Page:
2. Second, he was decisive. Where FDR delayed and avoided decisions, Truman listened to advice, read the reports, made decisions promptly, and once they were made, he rarely changed his mind. He made bold decisions and once made, he knew how to hold a steady course.

3. Third, his personal integrity was beyond reproach. At the Potsdam Conference after the war, he went into Berlin and a staffer suggested they could go drinking or get some 'women of easy virtue,' to which Truman coldly responded that he loved his wife and didn't mess around on her. He kicked the staffer out of his car and never spoke to him again.

4. Fourth, he knew the value of loyalty. He was famous for his life-long friendships and personal warmth. He knew the names of staffers in the White House, and remembered their families. When members of his staff came under political fire, he ignored the newspapers and kept his team together.

5. Fifth and most important, he knew who he was. In the face of enormous pressures and criticism, Truman knew his goals and purposes, remained firm in his beliefs and seldom wavered. He had enormous personal courage and quiet confidence in his own judgment.

"Sooner or later, life confronts each of us with problems that seem beyond our abilities and asks us to meet them anyway. Whether from illness or business gone bad, or in some other form, eventually we must dig deep to see what we are made of. These 'impossible' challenges reveal our character and give us the opportunity to surprise ourselves. President Truman did it, and so can we." (Copyright © 2006, all rights reserved. Contact Humbert at or email to

Categories: leadership | Leave a comment

A Review of "Stupid in America" (Lee Duigon)


Stupid in America: How We Cheat Our Kids A Documentary by John Stossel, for ABC’s 20/20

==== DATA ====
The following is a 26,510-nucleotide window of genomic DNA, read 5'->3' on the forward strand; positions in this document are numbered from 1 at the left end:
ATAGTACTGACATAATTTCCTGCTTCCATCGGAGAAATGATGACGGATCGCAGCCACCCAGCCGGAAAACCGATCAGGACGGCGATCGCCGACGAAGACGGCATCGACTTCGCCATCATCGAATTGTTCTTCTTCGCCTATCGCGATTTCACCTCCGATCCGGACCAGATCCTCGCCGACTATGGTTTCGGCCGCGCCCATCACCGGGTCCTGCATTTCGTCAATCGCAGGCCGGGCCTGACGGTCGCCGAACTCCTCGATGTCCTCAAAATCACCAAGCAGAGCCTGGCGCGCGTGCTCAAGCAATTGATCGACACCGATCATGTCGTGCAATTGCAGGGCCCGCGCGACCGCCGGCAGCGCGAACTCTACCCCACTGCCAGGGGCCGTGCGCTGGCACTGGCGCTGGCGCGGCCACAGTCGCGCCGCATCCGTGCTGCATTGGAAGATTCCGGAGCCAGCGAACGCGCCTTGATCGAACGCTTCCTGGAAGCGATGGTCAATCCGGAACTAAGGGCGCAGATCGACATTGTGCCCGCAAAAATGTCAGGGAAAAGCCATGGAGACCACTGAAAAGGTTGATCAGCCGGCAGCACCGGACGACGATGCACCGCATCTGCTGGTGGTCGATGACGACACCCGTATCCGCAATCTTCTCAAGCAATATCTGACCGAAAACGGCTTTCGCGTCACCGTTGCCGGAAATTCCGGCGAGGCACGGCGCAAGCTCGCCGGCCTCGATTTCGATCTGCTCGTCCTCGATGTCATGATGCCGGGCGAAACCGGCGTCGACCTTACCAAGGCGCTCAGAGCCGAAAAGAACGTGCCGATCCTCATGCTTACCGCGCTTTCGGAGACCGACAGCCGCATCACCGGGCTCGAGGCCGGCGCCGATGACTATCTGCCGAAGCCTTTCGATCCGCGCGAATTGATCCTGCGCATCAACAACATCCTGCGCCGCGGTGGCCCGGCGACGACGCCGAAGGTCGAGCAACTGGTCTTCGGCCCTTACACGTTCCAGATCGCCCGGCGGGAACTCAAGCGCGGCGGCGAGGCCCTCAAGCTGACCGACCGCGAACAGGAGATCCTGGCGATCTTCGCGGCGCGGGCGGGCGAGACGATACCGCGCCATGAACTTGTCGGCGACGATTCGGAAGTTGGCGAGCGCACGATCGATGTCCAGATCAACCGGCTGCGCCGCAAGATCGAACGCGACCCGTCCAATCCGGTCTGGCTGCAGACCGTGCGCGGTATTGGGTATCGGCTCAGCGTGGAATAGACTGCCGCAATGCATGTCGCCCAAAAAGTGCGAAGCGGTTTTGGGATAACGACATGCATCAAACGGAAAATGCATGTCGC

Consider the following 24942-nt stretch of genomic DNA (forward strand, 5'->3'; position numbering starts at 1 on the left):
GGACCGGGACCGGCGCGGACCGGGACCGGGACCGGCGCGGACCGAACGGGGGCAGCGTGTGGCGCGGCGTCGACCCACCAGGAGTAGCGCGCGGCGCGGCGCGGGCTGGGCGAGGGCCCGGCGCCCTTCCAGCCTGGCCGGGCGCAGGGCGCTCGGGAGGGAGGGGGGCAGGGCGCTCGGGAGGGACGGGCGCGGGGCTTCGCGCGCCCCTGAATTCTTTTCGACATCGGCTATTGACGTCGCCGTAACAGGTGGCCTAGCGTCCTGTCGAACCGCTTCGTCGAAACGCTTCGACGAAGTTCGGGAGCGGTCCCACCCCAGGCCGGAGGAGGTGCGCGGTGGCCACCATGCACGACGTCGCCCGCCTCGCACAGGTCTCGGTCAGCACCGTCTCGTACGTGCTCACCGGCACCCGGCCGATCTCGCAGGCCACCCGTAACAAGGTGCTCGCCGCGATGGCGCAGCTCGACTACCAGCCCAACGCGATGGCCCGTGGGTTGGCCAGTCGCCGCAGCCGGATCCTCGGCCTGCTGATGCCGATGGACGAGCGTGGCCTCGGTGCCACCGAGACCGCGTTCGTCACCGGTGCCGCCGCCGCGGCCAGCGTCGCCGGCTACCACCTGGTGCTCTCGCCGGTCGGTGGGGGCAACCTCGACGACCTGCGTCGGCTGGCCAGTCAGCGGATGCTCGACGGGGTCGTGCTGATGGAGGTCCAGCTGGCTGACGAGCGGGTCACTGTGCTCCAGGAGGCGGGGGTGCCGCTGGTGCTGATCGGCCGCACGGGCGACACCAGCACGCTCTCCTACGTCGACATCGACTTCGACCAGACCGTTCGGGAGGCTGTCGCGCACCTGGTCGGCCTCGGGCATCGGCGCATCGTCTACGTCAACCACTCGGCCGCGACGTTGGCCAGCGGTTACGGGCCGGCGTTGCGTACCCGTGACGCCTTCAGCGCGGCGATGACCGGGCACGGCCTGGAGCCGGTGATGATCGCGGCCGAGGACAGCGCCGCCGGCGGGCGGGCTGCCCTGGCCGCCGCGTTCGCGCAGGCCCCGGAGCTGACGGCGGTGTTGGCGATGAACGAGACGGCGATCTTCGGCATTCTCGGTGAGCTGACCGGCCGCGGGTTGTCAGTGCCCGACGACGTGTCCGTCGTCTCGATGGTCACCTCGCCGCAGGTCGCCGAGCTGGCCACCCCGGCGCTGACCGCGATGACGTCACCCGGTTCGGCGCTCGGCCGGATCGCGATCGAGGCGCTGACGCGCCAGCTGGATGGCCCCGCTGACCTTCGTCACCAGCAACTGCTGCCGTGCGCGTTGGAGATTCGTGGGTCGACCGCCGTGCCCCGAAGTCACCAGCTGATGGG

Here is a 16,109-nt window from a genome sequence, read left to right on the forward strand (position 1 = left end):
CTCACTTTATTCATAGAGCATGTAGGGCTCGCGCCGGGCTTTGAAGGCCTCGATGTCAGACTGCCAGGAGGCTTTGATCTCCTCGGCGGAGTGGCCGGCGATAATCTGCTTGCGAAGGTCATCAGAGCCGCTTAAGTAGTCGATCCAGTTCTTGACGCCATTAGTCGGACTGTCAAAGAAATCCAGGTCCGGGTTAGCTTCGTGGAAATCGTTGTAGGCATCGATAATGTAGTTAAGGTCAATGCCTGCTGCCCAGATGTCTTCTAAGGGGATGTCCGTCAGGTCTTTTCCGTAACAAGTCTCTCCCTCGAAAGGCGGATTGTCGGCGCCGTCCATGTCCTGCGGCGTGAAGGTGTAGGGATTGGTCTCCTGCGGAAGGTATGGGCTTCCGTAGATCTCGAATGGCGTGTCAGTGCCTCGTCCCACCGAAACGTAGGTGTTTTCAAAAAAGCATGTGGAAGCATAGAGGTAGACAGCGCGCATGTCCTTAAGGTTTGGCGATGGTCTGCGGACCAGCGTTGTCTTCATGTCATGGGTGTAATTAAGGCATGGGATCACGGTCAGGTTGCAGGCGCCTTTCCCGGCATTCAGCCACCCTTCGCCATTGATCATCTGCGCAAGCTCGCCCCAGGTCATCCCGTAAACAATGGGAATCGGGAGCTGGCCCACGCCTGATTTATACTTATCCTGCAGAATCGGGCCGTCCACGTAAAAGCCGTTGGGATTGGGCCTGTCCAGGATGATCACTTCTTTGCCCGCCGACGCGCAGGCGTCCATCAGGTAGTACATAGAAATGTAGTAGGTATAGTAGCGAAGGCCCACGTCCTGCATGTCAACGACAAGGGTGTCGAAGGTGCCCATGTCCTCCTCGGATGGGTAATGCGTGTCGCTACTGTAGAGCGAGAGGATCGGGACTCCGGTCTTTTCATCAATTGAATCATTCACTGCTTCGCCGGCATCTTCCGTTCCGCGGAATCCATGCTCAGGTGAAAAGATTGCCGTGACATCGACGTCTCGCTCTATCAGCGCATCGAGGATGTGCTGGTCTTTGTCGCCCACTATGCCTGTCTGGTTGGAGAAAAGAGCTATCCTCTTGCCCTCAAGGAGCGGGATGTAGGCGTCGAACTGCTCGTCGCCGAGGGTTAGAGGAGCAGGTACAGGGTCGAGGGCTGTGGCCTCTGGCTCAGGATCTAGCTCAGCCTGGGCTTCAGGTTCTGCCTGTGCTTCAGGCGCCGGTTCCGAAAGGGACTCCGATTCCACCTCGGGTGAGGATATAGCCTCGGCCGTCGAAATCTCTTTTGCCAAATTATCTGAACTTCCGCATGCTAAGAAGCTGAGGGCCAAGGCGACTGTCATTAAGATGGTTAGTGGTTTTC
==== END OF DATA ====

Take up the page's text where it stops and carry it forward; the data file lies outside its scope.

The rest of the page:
Dressed like derelicts, teenagers in a public school classroom — with their teacher present — climb on top of their desks, crawl on the floor, turn their backs on the teacher and talk loudly with each other, play cards, or wander around the room. One boy even strips to the waist and “dances” during class.

Everyone who has ever cracked his head against the brick wall of the government school monopoly owes ABC’s John Stossel a vote of thanks for filming these goings-on and broadcasting the images over the nation’s airwaves.

Why? Because the American people don’t believe us when we say that public education is a failure. Even if they grant that “other schools” may be in trouble, they insist that “our schools” are all right.

Parents and taxpayers need to see these images, and Stossel has provided them. But in one 60-minute documentary (with time out for commercials), he is able to reveal only the tip of the iceberg. As bad as the schools fare under his examination, the truth is ever so much worse.

Are American Kids Stupid?

Making the film wasn’t easy. “State after state wouldn’t let us in,” Stossel said. “Washington, D.C., directed us to a few of their best schools, and New York City wouldn’t let us in at all.” In fact, the chaotic classroom described above was in “one of America’s best public schools!” Stossel said.

Why keep out the cameras? What do the schools have to hide? Plenty — but constrained by his time and format, Stossel focused sharply on the academics.